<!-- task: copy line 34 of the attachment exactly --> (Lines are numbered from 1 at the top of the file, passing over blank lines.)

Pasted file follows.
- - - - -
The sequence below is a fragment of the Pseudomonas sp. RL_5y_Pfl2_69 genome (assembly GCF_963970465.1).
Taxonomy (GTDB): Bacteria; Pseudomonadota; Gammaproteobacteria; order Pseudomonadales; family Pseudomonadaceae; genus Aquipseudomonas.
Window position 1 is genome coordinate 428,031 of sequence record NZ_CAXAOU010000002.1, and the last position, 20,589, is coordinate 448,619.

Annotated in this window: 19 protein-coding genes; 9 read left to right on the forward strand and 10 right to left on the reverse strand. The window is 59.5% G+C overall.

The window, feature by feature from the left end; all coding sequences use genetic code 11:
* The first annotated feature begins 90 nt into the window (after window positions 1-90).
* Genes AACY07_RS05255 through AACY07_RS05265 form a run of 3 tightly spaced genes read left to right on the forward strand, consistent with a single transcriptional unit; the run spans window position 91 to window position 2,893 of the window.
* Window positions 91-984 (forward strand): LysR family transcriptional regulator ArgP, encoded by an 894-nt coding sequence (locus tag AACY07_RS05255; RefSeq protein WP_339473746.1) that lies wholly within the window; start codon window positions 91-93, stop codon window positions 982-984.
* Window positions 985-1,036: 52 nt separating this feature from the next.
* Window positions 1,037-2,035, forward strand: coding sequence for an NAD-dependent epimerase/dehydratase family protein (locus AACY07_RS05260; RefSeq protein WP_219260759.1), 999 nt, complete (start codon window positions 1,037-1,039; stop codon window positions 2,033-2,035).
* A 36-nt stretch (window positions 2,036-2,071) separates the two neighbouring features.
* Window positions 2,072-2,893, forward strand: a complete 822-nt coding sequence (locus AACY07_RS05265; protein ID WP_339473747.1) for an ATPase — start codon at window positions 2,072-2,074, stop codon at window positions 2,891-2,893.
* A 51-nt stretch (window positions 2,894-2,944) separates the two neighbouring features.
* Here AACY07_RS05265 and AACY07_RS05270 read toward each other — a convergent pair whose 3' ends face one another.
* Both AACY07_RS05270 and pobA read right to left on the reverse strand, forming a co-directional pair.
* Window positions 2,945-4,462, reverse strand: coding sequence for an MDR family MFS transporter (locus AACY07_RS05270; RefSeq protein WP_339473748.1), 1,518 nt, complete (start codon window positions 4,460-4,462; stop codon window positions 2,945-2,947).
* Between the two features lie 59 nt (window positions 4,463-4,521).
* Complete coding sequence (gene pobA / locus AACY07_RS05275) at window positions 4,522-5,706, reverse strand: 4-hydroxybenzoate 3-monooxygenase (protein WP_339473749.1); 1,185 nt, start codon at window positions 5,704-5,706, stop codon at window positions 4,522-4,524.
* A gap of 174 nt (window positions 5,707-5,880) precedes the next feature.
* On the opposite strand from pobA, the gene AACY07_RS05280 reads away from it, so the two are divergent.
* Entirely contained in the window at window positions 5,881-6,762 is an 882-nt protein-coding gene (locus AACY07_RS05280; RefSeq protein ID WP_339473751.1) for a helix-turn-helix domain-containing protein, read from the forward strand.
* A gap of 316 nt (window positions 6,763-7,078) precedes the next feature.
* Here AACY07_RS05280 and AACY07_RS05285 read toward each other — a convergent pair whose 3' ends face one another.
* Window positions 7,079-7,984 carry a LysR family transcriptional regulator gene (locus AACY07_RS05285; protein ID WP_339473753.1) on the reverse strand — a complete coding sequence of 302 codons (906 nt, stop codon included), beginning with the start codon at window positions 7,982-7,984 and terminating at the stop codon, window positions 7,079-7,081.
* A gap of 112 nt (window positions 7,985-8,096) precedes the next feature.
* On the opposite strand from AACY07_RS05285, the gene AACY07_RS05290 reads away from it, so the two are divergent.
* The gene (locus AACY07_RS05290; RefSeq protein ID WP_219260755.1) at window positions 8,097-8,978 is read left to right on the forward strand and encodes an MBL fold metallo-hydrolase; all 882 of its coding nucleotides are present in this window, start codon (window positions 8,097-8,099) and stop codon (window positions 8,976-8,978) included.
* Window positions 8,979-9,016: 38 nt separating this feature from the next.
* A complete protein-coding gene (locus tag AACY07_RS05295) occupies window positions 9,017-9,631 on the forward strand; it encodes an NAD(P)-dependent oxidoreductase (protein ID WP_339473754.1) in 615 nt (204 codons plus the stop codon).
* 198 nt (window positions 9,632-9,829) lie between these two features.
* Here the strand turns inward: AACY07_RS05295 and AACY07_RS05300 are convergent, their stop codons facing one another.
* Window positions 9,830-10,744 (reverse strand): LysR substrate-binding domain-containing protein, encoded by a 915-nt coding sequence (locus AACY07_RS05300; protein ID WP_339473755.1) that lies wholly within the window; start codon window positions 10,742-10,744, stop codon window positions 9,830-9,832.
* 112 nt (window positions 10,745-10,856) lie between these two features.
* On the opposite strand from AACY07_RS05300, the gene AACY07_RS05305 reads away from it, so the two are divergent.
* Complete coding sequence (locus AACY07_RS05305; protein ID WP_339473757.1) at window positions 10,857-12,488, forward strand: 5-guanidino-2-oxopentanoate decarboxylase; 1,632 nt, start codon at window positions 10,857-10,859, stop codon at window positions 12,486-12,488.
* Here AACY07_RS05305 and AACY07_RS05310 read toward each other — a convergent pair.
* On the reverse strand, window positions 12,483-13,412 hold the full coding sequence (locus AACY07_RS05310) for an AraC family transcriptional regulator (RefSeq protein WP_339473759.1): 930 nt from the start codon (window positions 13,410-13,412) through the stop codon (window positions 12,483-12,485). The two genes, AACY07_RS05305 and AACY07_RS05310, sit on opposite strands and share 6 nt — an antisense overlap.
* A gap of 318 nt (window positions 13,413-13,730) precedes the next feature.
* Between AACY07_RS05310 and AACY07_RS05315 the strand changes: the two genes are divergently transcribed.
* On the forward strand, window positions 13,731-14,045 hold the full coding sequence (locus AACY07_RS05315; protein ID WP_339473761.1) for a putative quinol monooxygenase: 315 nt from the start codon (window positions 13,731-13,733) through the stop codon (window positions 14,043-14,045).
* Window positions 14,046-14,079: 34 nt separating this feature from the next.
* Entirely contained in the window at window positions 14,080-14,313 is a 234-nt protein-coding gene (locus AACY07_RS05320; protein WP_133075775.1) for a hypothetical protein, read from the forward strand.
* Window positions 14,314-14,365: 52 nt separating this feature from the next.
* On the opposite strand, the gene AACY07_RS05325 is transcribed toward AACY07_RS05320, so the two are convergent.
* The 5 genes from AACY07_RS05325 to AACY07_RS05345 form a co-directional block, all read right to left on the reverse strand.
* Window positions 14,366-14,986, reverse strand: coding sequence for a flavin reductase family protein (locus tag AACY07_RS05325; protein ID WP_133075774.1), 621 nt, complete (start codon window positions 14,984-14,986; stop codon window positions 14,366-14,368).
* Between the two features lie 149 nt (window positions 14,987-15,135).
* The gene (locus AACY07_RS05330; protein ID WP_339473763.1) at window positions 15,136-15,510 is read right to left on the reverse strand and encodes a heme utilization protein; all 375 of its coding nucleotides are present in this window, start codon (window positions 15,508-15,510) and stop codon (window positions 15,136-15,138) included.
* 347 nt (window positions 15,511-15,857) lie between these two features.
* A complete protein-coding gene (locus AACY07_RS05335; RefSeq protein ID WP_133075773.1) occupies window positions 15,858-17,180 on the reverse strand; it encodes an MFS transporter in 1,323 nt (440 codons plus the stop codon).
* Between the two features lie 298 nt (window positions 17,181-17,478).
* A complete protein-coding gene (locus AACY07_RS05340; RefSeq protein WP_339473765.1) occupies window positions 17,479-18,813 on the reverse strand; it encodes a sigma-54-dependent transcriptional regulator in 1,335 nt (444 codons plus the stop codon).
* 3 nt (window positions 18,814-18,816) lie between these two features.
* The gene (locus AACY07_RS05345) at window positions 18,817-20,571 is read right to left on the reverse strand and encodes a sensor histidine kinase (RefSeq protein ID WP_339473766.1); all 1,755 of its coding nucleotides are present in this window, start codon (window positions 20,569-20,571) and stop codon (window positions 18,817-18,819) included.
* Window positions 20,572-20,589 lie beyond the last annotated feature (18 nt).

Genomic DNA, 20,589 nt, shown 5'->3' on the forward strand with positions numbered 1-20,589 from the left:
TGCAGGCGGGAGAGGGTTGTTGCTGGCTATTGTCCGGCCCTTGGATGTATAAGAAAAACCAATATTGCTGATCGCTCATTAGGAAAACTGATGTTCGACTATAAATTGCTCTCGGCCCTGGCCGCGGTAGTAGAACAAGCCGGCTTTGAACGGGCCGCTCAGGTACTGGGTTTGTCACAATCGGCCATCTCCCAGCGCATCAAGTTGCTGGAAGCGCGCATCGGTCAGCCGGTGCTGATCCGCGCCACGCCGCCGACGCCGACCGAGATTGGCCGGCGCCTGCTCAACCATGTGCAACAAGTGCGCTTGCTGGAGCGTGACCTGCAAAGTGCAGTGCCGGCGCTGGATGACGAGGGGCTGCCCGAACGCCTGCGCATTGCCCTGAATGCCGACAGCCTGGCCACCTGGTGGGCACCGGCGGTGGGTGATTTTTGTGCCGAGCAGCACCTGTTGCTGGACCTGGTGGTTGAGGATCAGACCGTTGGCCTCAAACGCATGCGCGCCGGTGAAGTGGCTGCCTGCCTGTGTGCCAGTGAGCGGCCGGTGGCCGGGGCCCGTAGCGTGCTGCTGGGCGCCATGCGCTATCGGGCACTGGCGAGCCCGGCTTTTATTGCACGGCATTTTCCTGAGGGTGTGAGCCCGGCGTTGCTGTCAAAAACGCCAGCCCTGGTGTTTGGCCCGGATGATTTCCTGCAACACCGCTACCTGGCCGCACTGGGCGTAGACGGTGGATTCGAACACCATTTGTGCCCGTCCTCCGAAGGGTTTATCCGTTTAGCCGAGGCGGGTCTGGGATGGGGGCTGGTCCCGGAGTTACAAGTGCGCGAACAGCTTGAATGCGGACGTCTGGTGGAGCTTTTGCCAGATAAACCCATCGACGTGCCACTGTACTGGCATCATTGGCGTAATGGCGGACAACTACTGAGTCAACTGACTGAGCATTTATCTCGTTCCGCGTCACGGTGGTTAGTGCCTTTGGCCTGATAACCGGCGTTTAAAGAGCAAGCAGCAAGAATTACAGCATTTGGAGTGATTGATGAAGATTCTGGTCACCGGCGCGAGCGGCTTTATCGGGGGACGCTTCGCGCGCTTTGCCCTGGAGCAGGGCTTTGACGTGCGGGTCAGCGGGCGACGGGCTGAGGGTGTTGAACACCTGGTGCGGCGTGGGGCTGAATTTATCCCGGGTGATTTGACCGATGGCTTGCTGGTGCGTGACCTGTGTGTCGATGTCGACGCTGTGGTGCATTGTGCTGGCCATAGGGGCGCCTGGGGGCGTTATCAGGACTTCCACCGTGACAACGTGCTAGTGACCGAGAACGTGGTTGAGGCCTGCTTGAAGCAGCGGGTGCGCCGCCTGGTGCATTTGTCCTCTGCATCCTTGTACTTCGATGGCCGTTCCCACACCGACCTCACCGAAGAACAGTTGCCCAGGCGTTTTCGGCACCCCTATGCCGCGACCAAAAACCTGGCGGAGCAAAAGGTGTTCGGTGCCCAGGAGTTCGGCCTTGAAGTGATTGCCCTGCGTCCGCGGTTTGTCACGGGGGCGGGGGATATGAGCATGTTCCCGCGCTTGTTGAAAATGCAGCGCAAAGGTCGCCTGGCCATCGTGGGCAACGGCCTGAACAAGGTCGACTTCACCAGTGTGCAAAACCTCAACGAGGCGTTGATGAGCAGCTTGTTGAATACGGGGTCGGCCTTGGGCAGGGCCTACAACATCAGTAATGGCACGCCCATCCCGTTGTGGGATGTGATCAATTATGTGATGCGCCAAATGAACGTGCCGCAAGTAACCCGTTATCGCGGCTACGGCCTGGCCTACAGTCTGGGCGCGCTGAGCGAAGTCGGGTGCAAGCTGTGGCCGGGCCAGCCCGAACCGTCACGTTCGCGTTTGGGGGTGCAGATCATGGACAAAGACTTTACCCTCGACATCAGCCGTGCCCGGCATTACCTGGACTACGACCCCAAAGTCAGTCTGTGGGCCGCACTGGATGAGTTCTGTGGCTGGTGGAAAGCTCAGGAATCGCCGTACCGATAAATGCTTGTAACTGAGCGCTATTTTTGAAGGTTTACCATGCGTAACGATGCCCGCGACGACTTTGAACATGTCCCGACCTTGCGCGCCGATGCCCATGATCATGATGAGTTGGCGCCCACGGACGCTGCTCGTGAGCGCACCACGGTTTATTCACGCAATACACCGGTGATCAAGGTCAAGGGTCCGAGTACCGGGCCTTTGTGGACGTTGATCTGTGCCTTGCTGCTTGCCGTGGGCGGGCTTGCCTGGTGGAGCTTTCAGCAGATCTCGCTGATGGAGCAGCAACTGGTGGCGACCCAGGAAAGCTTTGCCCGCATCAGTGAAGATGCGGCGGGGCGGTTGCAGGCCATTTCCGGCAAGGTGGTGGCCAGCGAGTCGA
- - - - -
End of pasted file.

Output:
* On the opposite strand from AACY07_RS05300, the gene AACY07_RS05305 reads away from it, so the two are divergent.